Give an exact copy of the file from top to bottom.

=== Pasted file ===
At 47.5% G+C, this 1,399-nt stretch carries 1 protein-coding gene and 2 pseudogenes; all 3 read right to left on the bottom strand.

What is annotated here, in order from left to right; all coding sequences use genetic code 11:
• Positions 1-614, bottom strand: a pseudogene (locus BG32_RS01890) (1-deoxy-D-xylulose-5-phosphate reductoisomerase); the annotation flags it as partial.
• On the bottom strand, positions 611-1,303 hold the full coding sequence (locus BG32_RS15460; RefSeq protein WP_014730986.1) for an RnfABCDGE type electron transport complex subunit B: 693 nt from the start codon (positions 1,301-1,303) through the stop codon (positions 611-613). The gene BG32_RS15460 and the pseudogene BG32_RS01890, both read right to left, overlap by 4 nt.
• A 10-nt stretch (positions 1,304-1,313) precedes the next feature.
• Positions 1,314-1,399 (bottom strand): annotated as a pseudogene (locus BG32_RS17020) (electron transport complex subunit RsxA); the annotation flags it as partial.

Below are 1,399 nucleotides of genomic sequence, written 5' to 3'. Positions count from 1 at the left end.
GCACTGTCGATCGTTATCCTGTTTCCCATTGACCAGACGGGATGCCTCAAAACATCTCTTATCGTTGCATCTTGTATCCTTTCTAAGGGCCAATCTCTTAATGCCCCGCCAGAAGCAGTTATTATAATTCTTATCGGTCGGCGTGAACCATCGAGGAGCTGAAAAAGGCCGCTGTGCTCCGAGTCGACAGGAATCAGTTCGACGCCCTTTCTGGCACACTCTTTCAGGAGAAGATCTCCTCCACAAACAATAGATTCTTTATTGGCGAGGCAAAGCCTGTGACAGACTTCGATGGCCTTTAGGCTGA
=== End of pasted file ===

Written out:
At 47.5% G+C, this 1,399-nt stretch carries 1 protein-coding gene and 2 pseudogenes; all 3 read right to left on the bottom strand.

What is annotated here, in order from left to right; all coding sequences use genetic code 11:
• Positions 1-614, bottom strand: a pseudogene (locus BG32_RS01890) (1-deoxy-D-xylulose-5-phosphate reductoisomerase); the annotation flags it as partial.
• On the bottom strand, positions 611-1,303 hold the full coding sequence (locus BG32_RS15460; RefSeq protein WP_014730986.1) for an RnfABCDGE type electron transport complex subunit B: 693 nt from the start codon (positions 1,301-1,303) through the stop codon (positions 611-613). The gene BG32_RS15460 and the pseudogene BG32_RS01890, both read right to left, overlap by 4 nt.
• A 10-nt stretch (positions 1,304-1,313) precedes the next feature.
• Positions 1,314-1,399 (bottom strand): annotated as a pseudogene (locus BG32_RS17020) (electron transport complex subunit RsxA); the annotation flags it as partial.

Below are 1,399 nucleotides of genomic sequence, written 5' to 3'. Positions count from 1 at the left end.
GCACTGTCGATCGTTATCCTGTTTCCCATTGACCAGACGGGATGCCTCAAAACATCTCTTATCGTTGCATCTTGTATCCTTTCTAAGGGCCAATCTCTTAATGCCCCGCCAGAAGCAGTTATTATAATTCTTATCGGTCGGCGTGAACCATCGAGGAGCTGAAAAAGGCCGCTGTGCTCCGAGTCGACAGGAATCAGTTCGACGCCCTTTCTGGCACACTCTTTCAGGAGAAGATCTCCTCCACAAACAATAGATTCTTTATTGGCGAGGCAAAGCCTGTGACAGACTTCGATGGCCTTTAGGCTGA